I’ve long found it fascinating that talent and achievement in sports and entertainment seems to give both the famous and their followers the notion that a familiar name in, say, football makes one an expert in, oh, environmental policy. To be fair there are some celebrities who use their hard-won free time and riches to become experts in something that is far afield from their day jobs. Matt Damon and his efforts to provided potable water in developing countries comes to mind. Since it is not possible for a black man to no longer be black once he has reached a pinnacle in sports or entertainment it is entirely reasonable and appropriate for him to comment on social issues such as race, discrimination, and social mobility if he so chooses. Here I think of LeBron James and his increasing engagement in this kind of discussion.

What I am thinking about is more the question of whether celebrity ought give the speaker more gravitas, more influence in the discussion. Why should I care what the flavor of the day in Rap music thinks about immigration policy? Or that quarterback who is constantly being interviewed about reproductive rights? There isn’t an airsickness bag big enough to contain my reaction to the braying of the glitterati on both sides of the aisle in our last presidential election cycle. Why does anyone care who Tim Robbins or Kid Rock will be voting for and why?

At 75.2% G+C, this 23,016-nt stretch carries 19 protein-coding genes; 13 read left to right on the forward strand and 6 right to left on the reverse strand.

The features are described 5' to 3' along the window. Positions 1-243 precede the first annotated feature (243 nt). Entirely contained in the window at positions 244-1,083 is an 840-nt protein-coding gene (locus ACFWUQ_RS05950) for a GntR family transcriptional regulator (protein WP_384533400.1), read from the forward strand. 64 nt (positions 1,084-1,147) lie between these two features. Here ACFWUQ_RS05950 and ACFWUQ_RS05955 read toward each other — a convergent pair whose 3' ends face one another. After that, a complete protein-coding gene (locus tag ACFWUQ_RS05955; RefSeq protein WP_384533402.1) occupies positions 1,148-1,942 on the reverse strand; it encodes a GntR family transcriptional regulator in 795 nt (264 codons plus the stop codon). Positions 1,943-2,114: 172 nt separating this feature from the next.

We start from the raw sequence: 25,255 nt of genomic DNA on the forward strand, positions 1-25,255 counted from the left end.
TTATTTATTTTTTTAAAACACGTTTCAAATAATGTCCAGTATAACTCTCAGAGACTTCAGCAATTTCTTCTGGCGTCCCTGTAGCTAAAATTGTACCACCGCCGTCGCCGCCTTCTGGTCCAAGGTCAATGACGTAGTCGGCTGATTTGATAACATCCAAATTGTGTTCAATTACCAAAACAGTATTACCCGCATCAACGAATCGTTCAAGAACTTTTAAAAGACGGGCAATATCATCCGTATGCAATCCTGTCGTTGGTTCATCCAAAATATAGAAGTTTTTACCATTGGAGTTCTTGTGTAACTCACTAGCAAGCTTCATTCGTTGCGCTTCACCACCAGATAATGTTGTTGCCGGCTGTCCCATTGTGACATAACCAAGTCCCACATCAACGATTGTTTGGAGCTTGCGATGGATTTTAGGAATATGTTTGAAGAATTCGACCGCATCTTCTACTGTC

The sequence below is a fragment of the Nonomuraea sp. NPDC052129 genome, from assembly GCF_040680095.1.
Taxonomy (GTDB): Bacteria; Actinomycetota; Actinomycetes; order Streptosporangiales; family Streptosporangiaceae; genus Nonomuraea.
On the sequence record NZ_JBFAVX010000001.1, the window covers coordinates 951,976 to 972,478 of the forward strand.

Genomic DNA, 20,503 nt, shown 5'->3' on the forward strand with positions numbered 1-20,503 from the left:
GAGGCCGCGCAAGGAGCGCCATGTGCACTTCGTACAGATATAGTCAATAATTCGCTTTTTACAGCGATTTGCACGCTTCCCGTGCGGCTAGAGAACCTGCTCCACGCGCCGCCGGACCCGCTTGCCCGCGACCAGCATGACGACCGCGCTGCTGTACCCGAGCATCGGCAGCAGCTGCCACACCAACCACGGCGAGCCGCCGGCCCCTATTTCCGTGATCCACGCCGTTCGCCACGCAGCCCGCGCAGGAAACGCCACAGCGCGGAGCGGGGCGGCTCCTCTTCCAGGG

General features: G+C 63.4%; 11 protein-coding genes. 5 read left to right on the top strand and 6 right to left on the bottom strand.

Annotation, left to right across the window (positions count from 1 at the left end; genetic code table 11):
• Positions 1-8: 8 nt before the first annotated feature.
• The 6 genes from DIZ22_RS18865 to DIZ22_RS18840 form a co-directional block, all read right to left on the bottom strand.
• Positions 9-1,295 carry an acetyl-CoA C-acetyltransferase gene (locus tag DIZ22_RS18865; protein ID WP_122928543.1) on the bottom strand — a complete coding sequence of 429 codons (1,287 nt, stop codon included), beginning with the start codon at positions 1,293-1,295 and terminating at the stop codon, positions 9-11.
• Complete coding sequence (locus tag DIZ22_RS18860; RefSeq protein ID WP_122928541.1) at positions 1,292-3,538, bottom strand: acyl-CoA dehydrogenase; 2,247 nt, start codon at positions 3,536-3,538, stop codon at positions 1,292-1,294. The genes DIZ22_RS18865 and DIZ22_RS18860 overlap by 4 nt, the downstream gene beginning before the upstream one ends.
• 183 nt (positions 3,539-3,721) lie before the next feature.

Listen, I’d love to tell you that I am famous, and that this little rantlet is a classic pot calling the kettle black thing, but there are about 11 people who really read my drivel and 10 of them think I’m full of shit. No, what I’m saying here is really, really simple: think for yourself. Celebrities have a passkey to the bully pulpit, but they rarely have anything other than their fame that allows them to stake their claim to the podium. Seek out the thoughts and opinions of people who may be smarter than you are in a particular area and listen to what they have to say. Consume and digest views that are different from your assumptions, just realize that this dish should be consumed based on its quality, not the fame of the chef. Neither beauty nor fame nor fortune bestows upon the fortunate anything but an audience.

You don’t need the opinion of a celebrity. Think for yourself.

I’ll see you next week…

–bingo

A Love Affair, With Wine